Unique Trail Opens Up Canal’s Historic
And Cultural Resources To Visually Impaired
Christie Administration Dedicates Braille Trail Along Section of The Morris Canal
NEW JERSEY – The New Jersey State Park Service this week dedicated a unique new trail for the visually impaired along a section of the historic Morris Canal that was made possible by a partnership with Mount Olive, Stanhope and fragrance manufacturer Givaudan.
“Through interpretive signs in braille and other features, this trail opens up the rich historic and cultural resources of the Morris Canal to the visually impaired, including the towpath and walls of the old lock tender’s house,” Department of Environmental Protection (DEP) Commissioner Bob Martin said. “We thank our partners for undertaking this project serving sight impaired visitors and are honored to have played a role in establishing it.”
The New Jersey Foundation for the Blind was on hand at the ceremony in Mount Olive on Monday to cut the ribbon along with DEP Assistant Commissioner Richard Boornazian and State Park Service Director Mark Texel.
Located north of the Plane Street Bridge in Stanhope, this section of the Morris Canal Greenway trail serves one of the most intact sections of the Morris Canal. Stanhope and Mount Olive each received $15,000 in National Recreational Trail grants from the National Park Service to enhance the trail.
Enhancements include improvements to the bridge at Plane Street, installation of wayside exhibits from the Plane Street Bridge to the Netcong Train Station, and improving the Houdaille Bridge. This section of the Greenway Trail is part of Allamuchy Mountain State Park.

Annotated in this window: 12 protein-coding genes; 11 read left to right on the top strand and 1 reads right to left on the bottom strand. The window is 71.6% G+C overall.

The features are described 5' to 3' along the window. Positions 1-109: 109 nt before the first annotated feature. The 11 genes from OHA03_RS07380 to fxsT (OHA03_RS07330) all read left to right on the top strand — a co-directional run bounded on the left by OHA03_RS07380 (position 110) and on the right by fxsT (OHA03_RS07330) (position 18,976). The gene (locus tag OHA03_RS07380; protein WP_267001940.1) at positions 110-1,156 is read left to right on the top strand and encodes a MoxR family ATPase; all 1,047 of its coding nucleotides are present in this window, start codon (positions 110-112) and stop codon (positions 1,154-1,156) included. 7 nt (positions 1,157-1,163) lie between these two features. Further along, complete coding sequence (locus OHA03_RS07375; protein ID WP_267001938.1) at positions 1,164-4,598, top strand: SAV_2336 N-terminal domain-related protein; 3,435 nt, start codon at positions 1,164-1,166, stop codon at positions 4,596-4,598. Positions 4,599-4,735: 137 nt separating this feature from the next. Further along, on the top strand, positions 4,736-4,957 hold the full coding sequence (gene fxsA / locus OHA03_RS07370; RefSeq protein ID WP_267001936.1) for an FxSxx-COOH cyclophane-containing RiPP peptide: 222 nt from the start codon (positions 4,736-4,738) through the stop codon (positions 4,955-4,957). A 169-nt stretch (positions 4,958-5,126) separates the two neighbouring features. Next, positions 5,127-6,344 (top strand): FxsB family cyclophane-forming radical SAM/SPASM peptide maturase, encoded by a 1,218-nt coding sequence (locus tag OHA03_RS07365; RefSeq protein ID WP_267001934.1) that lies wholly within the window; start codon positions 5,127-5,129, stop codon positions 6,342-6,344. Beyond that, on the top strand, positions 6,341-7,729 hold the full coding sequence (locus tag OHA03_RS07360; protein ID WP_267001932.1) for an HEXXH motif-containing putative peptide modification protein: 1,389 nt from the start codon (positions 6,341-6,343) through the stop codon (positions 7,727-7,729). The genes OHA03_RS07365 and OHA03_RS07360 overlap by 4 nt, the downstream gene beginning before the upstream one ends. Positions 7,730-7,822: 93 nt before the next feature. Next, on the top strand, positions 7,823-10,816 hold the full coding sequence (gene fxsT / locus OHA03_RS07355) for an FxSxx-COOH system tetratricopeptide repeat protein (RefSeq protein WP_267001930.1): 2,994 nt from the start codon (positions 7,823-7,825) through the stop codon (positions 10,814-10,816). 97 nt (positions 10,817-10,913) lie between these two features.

Complementing this project, Givaudan provided $30,000 to resurface a one-mile section of the Canal Greenway Trail to be ADA accessible and install wayside exhibits in braille. The trail will be further enhanced with benches, above-ground planters and interpretive kiosks.
The Morris Canal once stretched 107 miles across northern New Jersey and was used from the 1820s until the 1920s. It stretched from Phillipsburg on the Delaware River eastward to Jersey City on the Hudson River and was considered a technical marvel for its use of turbines to pull barges and boats through a system of inclined planes, or lifts, to move them over the hills of northern New Jersey.
The canal was used to transport anthracite coal from Pennsylvania’s Lehigh Valley to northern New Jersey’s growing iron industries and other developing industries in New Jersey and the New York City area. It also carried iron ore westward to iron furnaces in western New Jersey and eastern Pennsylvania until the development of Great Lakes iron ore caused them to decline. By the 1850s, the canal began to be eclipsed by the construction of railroads, although it remained in heavy use through the 1860s. It was leased to the Lehigh Valley Railroad in 1871, taken over by the state of New Jersey late in 1922, and formally abandoned in 1924.
Although it was largely dismantled in the following five years, portions of the canal and its accompanying feeders and ponds are preserved for the enjoyment of residents and visitors. The Park Service maintains a number of ADA accessible trails throughout the state, including portions of the 26-mile Paulinskill Valley Trail in Sussex and Warren counties and the D&R Canal in central New Jersey, and a nature trail in Cape May’s Belleplain State Forest. For more information on the State Park Service, visit http://www.state.nj.us/dep/parksandforests/